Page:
Tuesday, February 5, 2013

Bob Dylan - Blonde on Blonde

Bob Dylan – Blonde on Blonde
Columbia, 1975
Acquired: Half Price Books, Used, 2013
Price: $4

Remember that scene in High Fidelity where Jack Black’s face drops when the guy tells him he doesn’t own Blonde on Blonde? I was that guy. For years. I’ve had plenty of opportunities to acquire a copy, but just…haven’t. So I caved. And I’m listening to it and thinking to myself “Why the hell did I wait so long to pick this up?” because it has all of my favorite Bob Dylan songs. No lie. The ones I really, truly can’t live without. “One of Us Must Know (Sooner or Later),” “Visions of Johanna,” “Stuck Inside of Mobile With the Memphis Blues Again,” and “Sad Eyed Lady of the Lowlands” all rank right up there on the list of songs I can’t live without. Track by track it’s a masterpiece but the cohesion is what makes it a Masterpiece. With the capital M and all that. One of those albums to be gushed over for all time for the laser focus of its vision and the seamless blending of Dylan’s devastatingly great lyrics and the rollicking jams achieved by Robbie Robertson’s guitar, Al Cooper’s organ, and the tireless work of the group of Nashville session musicians Dylan cobbled together to make this such a special thing. It’s an album that kills me moment by moment. The way the piano builds up and crashes into the last chorus of “One of Us Must Know (Sooner or Later).” Every single line of “Visions of Johanna” which made me want to be a writer when I was 16 and discovering music, literature, and heartbreak simultaneously. The delicateness of the third side of the record between “Just Like a Woman” and “Sad Eyed Lady of the Lowlands” that always comes as such a surprise to me because A.) I forget those five songs are there and B.) I forget how good those five songs are that by the end of “Obviously 5 Believers” I’m like “Oh yeah there’s one more song” and that it’s probably my favorite song on the record (and the reference to “Sad Eyed Lady of the Lowlands” in “Sara” from Desire adds another layer to the track). But you know, it’s Blonde on Blonde and I’m just gonna cop-out and say this record speaks for itself. You’ve heard it, you know it, you love it or hate it or you’re one of those folks who says “I don’t see what the big deal is pff it’s not that great” the same way certain insufferable film students talk about Citizen Kane because it’s cooler to seem like you’re above the commonly accepted masterpieces. Where one would find enough fault with this record to dismiss it is beyond me.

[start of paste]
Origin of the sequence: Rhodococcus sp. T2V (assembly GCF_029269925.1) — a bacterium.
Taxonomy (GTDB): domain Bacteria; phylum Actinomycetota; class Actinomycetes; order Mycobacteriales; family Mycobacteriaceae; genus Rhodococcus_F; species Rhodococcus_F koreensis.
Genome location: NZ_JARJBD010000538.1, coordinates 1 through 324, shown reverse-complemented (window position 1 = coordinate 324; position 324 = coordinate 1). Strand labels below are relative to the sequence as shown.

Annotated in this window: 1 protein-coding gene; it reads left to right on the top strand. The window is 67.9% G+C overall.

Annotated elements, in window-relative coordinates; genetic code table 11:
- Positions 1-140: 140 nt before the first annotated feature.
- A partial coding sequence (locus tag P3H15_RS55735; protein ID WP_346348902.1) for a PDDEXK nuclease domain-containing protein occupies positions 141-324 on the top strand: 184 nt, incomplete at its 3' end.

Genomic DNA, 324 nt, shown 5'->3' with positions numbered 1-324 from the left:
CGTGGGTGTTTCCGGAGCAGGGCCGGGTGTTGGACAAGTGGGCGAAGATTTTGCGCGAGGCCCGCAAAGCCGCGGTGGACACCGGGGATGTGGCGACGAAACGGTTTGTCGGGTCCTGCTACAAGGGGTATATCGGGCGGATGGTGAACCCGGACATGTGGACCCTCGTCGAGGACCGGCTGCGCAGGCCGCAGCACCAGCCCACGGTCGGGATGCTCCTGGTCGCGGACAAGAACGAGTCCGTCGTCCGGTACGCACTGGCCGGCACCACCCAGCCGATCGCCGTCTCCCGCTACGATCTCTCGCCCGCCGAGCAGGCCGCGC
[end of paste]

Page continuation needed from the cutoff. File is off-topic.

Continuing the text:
Here's Cat Power's cover of "Stuck Inside of Mobile With the Memphis Blues Again." Partly because it's hard to find decent versions of Dylan tracks on youtube, mostly because I really love this cover and recall fondly the month and a half I spent spinning the I'm Not There soundtrack which is really what got me into Dylan in the first place.

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